Why You Should Stop Calling Hurricanes “Natural” Disasters

by Seth Millstein

Hurricane Harvey tore through Texas, Hurricane Irma is ravaging Florida, and Hurricanes Jose and Katia are bearing down on the Caribbeans and Gulf of Mexico. Some have said that the hurricanes are among the worst natural disasters in recent years — but we should stop calling hurricanes "natural disasters," because though hurricanes do occur in the natural world, many of their most damaging effects are the result of factors that aren't natural at all, but rather human-driven.

It goes without saying that hurricanes, of course, do occur naturally. But both the severity and impact of hurricanes have been worsened by intentional decisions and choices on the part of humans, often government officials in the years leading up to a natural disasters. To call a hurricane a "natural disaster" obscures this fact and, by extension, falsely implies that there's nothing humans could have been done to mitigate their impact.

Climate change, for instance, is an enormous human-driven factor that makes hurricanes more damaging than they otherwise would be. Although there are countless perspectives from which to examine the link between global warming and hurricanes, one thing is clear: For every degree Celsius that the temperature rises, the air can hold 7 percent more water. This means that as the planet gets hotter, hurricanes become rainier and, by extension, more destructive. Earth is indeed getting hotter, and human activity is largely to blame for this.

Both the U.S. and the global community at large have failed repeatedly to address climate change and the threat it poses to the planet. President Trump's decision to withdraw from the Paris Climate Accords was only the most recent, high-profile example. A major climate change bill proposed under President Obama was rejected by the Democratic-controlled Congress, and the Supreme Court has dealt several blows to government efforts to stem the effects of global warming in recent years.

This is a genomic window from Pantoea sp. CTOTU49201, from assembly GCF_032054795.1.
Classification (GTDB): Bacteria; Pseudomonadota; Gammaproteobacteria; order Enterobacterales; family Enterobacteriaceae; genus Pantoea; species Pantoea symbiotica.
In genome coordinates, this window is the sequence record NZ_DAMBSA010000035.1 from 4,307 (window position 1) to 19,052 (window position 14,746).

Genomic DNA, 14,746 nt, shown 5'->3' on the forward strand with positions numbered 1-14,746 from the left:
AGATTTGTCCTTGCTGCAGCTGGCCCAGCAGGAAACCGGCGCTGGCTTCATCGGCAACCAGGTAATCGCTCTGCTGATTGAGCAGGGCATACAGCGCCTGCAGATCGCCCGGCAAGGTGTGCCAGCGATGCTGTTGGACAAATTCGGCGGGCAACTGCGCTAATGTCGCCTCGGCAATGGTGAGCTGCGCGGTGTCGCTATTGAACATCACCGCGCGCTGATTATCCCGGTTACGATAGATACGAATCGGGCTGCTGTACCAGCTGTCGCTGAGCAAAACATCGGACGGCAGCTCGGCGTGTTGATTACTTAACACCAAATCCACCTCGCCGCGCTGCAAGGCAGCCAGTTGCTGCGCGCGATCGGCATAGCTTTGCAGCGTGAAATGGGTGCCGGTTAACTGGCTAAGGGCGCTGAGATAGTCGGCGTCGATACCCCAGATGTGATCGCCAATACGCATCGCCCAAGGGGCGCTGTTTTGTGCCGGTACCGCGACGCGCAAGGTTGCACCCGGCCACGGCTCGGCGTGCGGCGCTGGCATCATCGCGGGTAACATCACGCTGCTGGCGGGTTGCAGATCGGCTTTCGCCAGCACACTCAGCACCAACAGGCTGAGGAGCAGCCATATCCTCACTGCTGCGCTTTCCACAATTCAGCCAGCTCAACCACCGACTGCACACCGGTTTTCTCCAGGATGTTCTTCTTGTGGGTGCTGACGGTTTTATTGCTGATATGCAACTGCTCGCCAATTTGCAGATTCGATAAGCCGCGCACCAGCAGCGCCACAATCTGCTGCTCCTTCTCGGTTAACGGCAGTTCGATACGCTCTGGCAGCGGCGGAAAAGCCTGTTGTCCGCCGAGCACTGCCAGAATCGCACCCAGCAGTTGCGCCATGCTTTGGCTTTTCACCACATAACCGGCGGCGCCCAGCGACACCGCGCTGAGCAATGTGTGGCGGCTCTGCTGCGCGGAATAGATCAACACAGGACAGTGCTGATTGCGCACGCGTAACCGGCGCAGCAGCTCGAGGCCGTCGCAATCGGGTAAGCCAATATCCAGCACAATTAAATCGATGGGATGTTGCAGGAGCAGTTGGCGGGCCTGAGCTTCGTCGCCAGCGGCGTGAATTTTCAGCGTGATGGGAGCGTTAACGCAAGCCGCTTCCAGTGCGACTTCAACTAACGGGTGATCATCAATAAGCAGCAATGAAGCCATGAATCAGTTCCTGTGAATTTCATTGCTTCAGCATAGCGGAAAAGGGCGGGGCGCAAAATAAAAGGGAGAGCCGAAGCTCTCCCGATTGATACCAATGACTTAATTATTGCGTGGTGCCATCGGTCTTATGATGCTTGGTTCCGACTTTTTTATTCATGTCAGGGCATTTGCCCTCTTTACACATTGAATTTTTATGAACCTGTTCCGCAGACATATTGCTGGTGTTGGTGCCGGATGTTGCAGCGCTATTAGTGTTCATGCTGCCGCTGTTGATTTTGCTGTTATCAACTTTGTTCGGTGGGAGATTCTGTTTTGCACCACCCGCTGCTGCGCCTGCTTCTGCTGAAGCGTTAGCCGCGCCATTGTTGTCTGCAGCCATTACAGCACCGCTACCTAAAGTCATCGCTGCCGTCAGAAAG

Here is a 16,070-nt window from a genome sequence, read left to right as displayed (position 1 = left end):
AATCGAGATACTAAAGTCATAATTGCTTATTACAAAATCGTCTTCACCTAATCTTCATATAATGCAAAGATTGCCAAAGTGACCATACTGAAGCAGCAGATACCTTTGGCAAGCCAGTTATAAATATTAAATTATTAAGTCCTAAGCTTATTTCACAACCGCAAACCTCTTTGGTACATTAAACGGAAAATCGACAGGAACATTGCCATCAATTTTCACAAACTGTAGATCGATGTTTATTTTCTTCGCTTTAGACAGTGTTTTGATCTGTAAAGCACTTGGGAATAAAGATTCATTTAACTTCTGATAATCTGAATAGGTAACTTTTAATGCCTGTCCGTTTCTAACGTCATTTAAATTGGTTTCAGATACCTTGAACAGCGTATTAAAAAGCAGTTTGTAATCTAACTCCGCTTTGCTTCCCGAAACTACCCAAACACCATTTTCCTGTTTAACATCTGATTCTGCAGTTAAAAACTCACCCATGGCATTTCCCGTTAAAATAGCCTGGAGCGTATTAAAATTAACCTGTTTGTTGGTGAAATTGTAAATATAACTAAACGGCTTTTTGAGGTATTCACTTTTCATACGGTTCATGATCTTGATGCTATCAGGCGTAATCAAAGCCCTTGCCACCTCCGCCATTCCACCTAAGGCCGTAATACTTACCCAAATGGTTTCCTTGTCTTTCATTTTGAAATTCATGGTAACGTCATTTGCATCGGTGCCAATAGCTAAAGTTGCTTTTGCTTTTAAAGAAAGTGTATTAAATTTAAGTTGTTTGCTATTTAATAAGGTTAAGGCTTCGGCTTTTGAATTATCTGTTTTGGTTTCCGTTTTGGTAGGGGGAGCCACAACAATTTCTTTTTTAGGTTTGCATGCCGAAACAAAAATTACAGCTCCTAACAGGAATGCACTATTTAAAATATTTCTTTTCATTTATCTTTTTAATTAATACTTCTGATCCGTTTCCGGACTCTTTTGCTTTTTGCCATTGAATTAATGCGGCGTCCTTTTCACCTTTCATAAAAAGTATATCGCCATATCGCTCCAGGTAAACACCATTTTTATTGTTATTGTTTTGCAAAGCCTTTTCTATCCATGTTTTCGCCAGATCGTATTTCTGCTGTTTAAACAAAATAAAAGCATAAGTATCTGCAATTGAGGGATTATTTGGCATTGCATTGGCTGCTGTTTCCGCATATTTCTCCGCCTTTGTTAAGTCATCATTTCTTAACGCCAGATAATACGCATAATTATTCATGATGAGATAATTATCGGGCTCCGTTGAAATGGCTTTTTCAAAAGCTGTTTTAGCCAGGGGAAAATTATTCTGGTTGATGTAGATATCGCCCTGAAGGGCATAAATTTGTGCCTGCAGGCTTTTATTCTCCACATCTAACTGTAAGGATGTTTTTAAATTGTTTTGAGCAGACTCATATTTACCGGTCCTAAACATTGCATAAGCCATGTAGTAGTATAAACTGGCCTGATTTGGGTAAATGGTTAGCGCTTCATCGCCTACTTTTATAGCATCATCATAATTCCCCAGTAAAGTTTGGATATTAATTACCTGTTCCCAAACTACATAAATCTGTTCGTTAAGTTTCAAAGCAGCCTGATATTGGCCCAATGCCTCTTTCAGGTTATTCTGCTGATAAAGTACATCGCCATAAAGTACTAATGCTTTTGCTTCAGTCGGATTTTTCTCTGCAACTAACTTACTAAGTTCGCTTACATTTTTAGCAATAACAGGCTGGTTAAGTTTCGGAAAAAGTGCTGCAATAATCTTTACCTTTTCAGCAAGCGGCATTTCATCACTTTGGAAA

This isn't natural. These are choices that humans are making, and in a million indirect ways, they are making "natural" disasters worse than they need to be.

In addition to global warming, inadequate infrastructure and disaster preparedness has also worsened the effects of hurricanes. This, too, has nothing to do with the natural world that humans inhabit, and everything to do with policymaking decisions that those humans make.

Hurricane Katrina was a classic, tragic example of this. Twelve years after the fact, it's easy to forget that while Katrina was an absolute catastrophe that led to over 1,800 deaths and caused $108 billion in damage, the hurricane itself had weakened to a Category 3 storm when it made landfall in Louisiana. That's nothing to sneeze at, but the state's anti-flooding infrastructure was supposed to have been able to withstand a Category 3 storm, according to the Army Corps of Engineers. But it didn't, and that was due, quite frankly, to poor decision-making and human error in the lead-up to the storm.

When Katrina hit New Orleans, a staggering 80 percent of the city's levees failed, which resulted in 80 percent of the city being flooded. The levees failed because they were built on the cheap: A 2015 analysis by the World Water Council determined that Army Corps of Engineers adopted several cost-cutting measures during the construction of the levees and flood walls, ultimately saving around $100 million. But the city's residents paid the price for this: 986 New Orleanians died during Katrina, and a study from Louisiana State University's Hurricane Center found that the chief cause of the city's flooding was faulty design and inadequate construction of anti-flooding infrastructure.

Louisiana would have been hit by Katrina no matter what. In that sense, the impetus of the disaster was indeed "natural" — and yet the extent of the damage was anything but. Had officials had taken adequate steps to protect New Orleans against the hurricane ahead of time, lives and homes would have been saved. But they didn't, and as a result, the city and its residents were devastated. And that devastation fell disproportionately on the shoulders of poor and black New Orleanians: According to a study by Brown University sociology professor John Logan, 45 percent of the areas damaged by Katrina had majority black residents, compared with only 26 percent of the areas that didn't sustain serious damage.

The language we use to describe catastrophes matters. When we call a hurricane a "natural disaster," that implies that there's nothing anyone could have done to mitigate the damage, and that mindset allows us to avoid having critical conversations about how to better protect against future hurricanes, earthquakes and other meteorological and geological phenomena.

Having those conversations could very well lead to policy changes that save lives, homes and communities — but first, we need to stop thinking of these disasters as purely "natural," and acknowledge that we humans have played a role in the damage.